Recently, I sat down with a business owner in Florida, and he was disheartened that his employees continue to frustrate and disappoint him. He was seeking answers.
One possible solution: lower expectations and cut the risk of disappointment. It is a tad bit depressing, however, that we have lower expectations, but it seems like a plausible answer to resolve daily and time-consuming frustration, while avoiding predictable failed outcomes.
Some might disagree with this seemingly defeatist approach. But I believe this approach appreciates the job of managing the talent that you have—and succeeding—rather than failing with what you wish you had.
Let’s explore. We recognize that certain of us have been trained, in many instances, by caring but unrelenting immigrant parent or parents. Sound familiar? Or we have been mentored by five–tool players who are constantly in fifth gear. Either way, the environment that created and molded us had a lasting and permanent impact on us.
That sort of development has a certain way of defining us, but it also sets certain standards as we grow and raise children or supervise and manage employees. And it’s not always an easy way to live.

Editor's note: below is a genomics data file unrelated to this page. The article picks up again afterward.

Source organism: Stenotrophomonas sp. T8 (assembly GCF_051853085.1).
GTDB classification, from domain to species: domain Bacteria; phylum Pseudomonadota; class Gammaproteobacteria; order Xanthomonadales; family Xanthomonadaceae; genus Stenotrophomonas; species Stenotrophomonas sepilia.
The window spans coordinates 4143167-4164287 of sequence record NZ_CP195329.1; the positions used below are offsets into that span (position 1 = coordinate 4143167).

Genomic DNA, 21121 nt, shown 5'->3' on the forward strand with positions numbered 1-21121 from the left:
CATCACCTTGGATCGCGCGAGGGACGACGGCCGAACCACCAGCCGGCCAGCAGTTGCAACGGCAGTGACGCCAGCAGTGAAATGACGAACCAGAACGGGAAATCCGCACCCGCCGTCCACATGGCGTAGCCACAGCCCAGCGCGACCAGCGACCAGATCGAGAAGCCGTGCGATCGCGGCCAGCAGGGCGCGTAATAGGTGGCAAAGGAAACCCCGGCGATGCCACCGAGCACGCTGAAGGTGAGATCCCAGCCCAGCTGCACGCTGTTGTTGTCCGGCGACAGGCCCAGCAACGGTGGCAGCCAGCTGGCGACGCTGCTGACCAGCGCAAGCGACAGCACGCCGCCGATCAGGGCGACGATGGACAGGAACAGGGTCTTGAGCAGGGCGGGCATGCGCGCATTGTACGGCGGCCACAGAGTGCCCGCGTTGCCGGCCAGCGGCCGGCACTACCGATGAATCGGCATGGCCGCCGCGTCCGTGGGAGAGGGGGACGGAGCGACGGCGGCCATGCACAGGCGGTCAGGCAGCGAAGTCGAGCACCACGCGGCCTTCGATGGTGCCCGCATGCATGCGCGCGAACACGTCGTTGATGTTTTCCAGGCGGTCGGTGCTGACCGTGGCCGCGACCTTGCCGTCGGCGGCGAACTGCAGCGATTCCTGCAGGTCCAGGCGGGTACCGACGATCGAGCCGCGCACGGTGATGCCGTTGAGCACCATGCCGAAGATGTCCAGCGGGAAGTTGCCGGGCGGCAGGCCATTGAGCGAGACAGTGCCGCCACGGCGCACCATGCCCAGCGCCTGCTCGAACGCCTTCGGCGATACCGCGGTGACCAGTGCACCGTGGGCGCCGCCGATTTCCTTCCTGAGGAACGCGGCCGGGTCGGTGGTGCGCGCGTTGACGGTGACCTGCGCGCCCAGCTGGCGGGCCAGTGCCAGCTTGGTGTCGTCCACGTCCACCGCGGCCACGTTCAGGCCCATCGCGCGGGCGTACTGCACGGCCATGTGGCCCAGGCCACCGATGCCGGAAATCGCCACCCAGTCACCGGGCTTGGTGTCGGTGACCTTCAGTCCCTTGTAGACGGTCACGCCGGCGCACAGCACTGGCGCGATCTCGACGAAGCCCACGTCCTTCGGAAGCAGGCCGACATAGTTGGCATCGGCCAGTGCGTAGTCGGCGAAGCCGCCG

Many of us have tried to raise kids the way we were raised. How is that working out in today’s world? How old were your kids before you relented on that endless pining for a cell phone (4th grade), or when did you cave and admit this was not the same youth we experienced (kindergarten)?
The same holds true as we manage employees or mentor future leaders.
Here is the hard, distilled truth: having unreasonable expectations is harmful on two fronts.
1) It will surface and breed disappointment because the bar you set will never be met.
2) It is unfair to have an expectation of someone who is incapable of meeting it.
In many ways this advice encourages a dumbing down of expectations. But if we are to succeed in this demanding environment, we need to find people who were raised JUST like us or set expectations that can actually be met.
In some instances, that might mean doing the hard stuff ourselves, but isn’t that what our parents taught us?